Disable Full-Screen Windows 10 User Account Control (UAC) Prompts On Your PC, Here’s How

The User Account Control, also knows as UAC, feature of Windows isn’t a new thing and is designed to stop applications from making changes to the system without the user knowing. That’s great, and we’re all for added security, especially when it comes to Windows machines, but as was the case in older versions of Windows, Windows 10’s default settings have User Account Control being a tad keen, taking over the desktop each and every time you try and do the simplest of things.

It’s an irritation, and irritating security features have a tendency to either be completely turned off, or just blindly ignored. Neither of those outcomes are for the best, so here’s a way to do the grown-up thing and tweak the settings so that UAC doesn’t get in the way when you’re going about your business.


Step 1: Open the Start Menu or directly launch Search and type “UAC” or “User Account Control”.


Step 2: Select “Change User Account Control settings” from the search results. You can find the same section in Control Panel > User Accounts > User Accounts.

Step 3: Drag the slider on the left of the User Account Control window from the default setting down to the second lowest, which says “Notify my only when apps try to make changes to my desktop (do not dim my desktop).”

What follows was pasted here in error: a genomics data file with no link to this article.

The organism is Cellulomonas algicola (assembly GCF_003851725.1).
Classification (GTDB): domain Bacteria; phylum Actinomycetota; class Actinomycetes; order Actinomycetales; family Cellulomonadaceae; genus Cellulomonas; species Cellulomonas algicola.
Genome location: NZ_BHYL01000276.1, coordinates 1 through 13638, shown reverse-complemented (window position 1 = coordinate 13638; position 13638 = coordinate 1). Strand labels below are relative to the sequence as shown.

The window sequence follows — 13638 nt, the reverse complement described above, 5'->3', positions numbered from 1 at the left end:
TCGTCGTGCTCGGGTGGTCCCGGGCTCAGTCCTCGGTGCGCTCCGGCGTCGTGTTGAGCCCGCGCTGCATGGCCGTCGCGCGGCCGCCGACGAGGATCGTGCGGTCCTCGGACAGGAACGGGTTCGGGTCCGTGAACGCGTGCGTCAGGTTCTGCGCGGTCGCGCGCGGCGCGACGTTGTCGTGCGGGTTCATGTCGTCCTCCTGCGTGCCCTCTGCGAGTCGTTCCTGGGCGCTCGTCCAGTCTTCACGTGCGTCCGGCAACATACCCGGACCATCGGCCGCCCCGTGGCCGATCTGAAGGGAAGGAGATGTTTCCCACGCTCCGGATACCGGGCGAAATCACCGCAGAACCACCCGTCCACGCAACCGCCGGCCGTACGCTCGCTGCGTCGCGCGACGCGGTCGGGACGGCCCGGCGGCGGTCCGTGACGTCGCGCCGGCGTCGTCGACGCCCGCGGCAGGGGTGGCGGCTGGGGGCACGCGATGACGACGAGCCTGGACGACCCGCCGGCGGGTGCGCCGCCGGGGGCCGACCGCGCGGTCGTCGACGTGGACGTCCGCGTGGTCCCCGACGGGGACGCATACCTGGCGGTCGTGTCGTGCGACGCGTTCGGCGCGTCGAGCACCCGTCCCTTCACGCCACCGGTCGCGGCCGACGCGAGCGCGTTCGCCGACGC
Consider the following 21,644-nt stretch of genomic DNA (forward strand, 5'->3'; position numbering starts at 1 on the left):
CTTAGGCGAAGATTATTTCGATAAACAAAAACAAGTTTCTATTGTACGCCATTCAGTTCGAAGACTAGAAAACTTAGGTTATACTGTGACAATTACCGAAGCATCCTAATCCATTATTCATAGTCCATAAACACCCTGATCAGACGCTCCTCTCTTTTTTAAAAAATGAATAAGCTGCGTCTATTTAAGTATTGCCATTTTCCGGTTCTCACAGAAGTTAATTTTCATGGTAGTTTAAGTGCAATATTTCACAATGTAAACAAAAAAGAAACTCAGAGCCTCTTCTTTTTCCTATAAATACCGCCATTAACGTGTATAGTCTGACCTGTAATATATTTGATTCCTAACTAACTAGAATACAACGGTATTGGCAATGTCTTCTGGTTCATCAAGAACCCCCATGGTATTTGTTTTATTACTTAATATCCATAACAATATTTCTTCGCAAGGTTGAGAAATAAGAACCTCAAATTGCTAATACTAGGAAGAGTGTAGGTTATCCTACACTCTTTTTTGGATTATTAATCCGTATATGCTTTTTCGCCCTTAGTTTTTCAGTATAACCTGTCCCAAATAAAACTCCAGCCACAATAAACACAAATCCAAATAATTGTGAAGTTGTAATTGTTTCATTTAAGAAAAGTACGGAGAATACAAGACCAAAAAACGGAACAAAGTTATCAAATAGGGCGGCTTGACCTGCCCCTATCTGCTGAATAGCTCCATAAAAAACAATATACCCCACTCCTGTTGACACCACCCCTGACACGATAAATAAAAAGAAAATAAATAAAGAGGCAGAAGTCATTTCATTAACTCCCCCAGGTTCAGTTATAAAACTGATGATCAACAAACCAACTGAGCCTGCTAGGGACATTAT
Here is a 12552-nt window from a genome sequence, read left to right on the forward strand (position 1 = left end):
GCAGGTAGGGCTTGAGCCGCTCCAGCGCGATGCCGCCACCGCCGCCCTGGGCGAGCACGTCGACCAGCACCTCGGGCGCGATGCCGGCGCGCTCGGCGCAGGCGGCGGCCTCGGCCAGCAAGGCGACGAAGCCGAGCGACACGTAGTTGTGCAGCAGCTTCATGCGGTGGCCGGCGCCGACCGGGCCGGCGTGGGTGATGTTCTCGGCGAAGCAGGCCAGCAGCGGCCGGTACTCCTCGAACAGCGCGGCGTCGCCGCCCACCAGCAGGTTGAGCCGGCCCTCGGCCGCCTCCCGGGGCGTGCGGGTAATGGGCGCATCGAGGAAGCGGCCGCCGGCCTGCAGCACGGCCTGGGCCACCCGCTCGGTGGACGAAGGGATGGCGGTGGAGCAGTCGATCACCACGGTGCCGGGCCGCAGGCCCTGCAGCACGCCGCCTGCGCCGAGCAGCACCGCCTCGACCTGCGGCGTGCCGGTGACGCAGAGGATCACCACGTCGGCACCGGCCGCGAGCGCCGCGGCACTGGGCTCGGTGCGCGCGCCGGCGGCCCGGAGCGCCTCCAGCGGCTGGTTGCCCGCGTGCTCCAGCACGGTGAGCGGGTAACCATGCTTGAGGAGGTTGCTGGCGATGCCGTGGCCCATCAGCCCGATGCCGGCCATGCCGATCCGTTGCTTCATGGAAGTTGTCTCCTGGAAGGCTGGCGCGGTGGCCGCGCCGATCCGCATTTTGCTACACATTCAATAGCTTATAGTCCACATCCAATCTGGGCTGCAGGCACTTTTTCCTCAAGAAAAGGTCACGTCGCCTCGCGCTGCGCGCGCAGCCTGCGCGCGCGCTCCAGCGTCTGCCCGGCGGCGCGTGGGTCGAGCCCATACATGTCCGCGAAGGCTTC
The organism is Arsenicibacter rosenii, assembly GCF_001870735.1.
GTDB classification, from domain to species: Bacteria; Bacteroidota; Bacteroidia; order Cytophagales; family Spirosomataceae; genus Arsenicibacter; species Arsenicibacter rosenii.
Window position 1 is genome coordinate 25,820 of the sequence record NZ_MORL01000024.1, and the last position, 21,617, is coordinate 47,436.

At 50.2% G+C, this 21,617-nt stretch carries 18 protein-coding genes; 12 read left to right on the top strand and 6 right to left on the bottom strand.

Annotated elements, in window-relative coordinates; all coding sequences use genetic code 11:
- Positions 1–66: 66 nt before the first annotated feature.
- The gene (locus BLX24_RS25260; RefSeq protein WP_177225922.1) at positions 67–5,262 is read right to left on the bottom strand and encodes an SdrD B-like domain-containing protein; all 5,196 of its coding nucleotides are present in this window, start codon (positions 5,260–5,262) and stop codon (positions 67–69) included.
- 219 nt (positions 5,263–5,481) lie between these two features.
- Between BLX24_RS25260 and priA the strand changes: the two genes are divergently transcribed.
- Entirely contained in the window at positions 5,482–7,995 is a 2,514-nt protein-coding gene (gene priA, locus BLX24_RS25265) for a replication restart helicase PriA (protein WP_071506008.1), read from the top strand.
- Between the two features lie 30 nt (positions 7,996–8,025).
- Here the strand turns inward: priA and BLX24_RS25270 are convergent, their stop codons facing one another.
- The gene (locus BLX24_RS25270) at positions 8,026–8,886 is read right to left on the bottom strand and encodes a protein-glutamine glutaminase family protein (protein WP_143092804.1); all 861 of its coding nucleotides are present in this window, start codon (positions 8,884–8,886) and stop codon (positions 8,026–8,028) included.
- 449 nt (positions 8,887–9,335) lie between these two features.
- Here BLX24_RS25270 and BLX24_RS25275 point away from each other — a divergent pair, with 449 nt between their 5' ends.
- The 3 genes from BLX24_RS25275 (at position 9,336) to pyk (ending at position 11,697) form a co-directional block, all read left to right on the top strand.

Step 4: Click OK and confirm. That’s it, you shouldn’t see UAC taking over the system anywhere near as often as it was before.


This change obviously makes your system less secure than it was before, though just how much of a difference we’re talking about here depends on your point of view. If you’re one to blaze through system prompts if they don’t occupy the entire screen until they’re dealt with, then doing this might actually increase chances of you accidentally letting something malicious slip into your system. We’d rather have security stay out of the way as much as possible, and with UAC making itself known far too much at its default setting, we’d rather see it take a backseat a little.

We suspect we’re not alone in that regard.

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